When finished, click the Enter my store button.

Step 2: Choose a Theme for Your Shopify Store

Shopify has its own theme shop. These templates are all assured to have complete designer assistance as they were created by expert designers, so you can be certain your shop is in excellent hands.

There are both free and premium themes available. All have a detailed list of adjustments you can make without touching a single line of code. Premium themes, on the other hand, often provide more customization possibilities and a slicker look.

For finding a theme that meets your requirements, we suggest the following:

Log in to Shopify and go to themes.shopify.com to browse the Shopify Theme Store. There are many theme variants to pick from, including a decent number of free ones.

Shopify Browse All Themes

When you’ve chosen a theme you like, click on the preview picture for that theme. You’ll be provided with more details about the theme, such as whether it is responsive/mobile ready, among other characteristics.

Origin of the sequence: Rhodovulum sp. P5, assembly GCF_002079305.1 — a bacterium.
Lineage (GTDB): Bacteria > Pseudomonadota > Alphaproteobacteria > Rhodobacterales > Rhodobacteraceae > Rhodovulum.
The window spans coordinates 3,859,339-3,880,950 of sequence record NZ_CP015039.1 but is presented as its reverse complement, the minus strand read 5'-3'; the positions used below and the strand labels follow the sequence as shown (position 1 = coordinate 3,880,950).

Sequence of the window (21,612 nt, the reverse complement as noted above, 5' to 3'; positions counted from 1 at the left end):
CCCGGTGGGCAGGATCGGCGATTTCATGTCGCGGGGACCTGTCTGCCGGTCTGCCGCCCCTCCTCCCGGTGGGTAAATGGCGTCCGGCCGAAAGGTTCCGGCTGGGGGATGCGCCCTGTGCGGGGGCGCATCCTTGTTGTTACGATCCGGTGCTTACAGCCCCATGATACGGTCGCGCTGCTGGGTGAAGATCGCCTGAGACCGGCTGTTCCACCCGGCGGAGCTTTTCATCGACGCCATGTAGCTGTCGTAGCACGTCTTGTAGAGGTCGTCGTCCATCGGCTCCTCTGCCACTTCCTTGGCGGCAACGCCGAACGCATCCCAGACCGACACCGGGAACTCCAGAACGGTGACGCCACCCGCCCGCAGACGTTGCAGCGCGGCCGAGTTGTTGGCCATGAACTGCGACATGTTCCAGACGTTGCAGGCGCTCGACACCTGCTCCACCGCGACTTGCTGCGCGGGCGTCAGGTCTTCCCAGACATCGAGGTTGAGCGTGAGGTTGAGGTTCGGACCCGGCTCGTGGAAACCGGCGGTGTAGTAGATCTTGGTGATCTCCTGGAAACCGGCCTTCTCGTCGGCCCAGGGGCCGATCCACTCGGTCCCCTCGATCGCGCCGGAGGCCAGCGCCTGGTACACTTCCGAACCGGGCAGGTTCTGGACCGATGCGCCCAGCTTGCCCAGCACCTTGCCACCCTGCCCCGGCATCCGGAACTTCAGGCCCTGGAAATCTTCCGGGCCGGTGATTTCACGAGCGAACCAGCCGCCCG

When you scroll down on the page you can easily read reviews and find out what others who use the theme think of it.

Shopify Simple Theme - Options

Click View Demo to see the theme in action. If the theme is available in a variety of styles, you can view demonstrations of the various styles by selecting them.

When you’ve chosen a theme you like, click the Add theme icon.

Shopify will begin the setup, and once completed, you’ll be brought to your Shopify Themes manager.

You can preview your theme from the dropdown menu of Actions in the current theme section to get an idea of how the website will look. You can also edit your theme under Theme Library, or pick Publish from the dropdown menu of Actions in the theme library section to replace the existing theme.

Shopify Theme Main Screen

If you’re not certain it’s the perfect theme for you or if you think you might want to change it, you can always change it later.

Step 3: Edit the Shopify Store Settings

Most Shopify themes enable you to make easy adjustments that significantly alter the design of your online store, so you can be confident you won’t end up with a website that looks like a replica of hundreds of other stores.

To make a unique website, select Themes from the left navigation menu on your admin panel. On this page, you’ll see your Current theme in a box at the top, with two buttons in the upper right corner. The first is Actions, which allows you to make some simple configuration adjustments such as duplicate, preview, etc.

Shopify Themes Screen